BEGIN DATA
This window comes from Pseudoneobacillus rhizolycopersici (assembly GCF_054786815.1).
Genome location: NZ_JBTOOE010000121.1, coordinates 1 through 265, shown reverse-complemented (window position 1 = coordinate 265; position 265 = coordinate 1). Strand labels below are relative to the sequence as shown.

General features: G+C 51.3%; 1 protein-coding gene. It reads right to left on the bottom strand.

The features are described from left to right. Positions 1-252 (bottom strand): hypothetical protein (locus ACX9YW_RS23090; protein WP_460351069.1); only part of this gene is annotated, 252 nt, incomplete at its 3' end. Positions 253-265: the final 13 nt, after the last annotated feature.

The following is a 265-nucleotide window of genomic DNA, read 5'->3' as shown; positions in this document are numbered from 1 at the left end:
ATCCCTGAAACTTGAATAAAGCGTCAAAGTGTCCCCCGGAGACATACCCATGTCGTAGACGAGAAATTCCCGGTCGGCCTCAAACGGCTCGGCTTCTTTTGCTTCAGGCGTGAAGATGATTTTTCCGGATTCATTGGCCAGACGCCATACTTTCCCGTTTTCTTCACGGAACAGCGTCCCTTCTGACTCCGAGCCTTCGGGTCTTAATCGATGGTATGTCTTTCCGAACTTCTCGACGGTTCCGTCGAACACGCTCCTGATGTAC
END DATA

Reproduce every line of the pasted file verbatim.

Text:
This window comes from Pseudoneobacillus rhizolycopersici (assembly GCF_054786815.1).
Genome location: NZ_JBTOOE010000121.1, coordinates 1 through 265, shown reverse-complemented (window position 1 = coordinate 265; position 265 = coordinate 1). Strand labels below are relative to the sequence as shown.

General features: G+C 51.3%; 1 protein-coding gene. It reads right to left on the bottom strand.

The features are described from left to right. Positions 1-252 (bottom strand): hypothetical protein (locus ACX9YW_RS23090; protein WP_460351069.1); only part of this gene is annotated, 252 nt, incomplete at its 3' end. Positions 253-265: the final 13 nt, after the last annotated feature.

The following is a 265-nucleotide window of genomic DNA, read 5'->3' as shown; positions in this document are numbered from 1 at the left end:
ATCCCTGAAACTTGAATAAAGCGTCAAAGTGTCCCCCGGAGACATACCCATGTCGTAGACGAGAAATTCCCGGTCGGCCTCAAACGGCTCGGCTTCTTTTGCTTCAGGCGTGAAGATGATTTTTCCGGATTCATTGGCCAGACGCCATACTTTCCCGTTTTCTTCACGGAACAGCGTCCCTTCTGACTCCGAGCCTTCGGGTCTTAATCGATGGTATGTCTTTCCGAACTTCTCGACGGTTCCGTCGAACACGCTCCTGATGTAC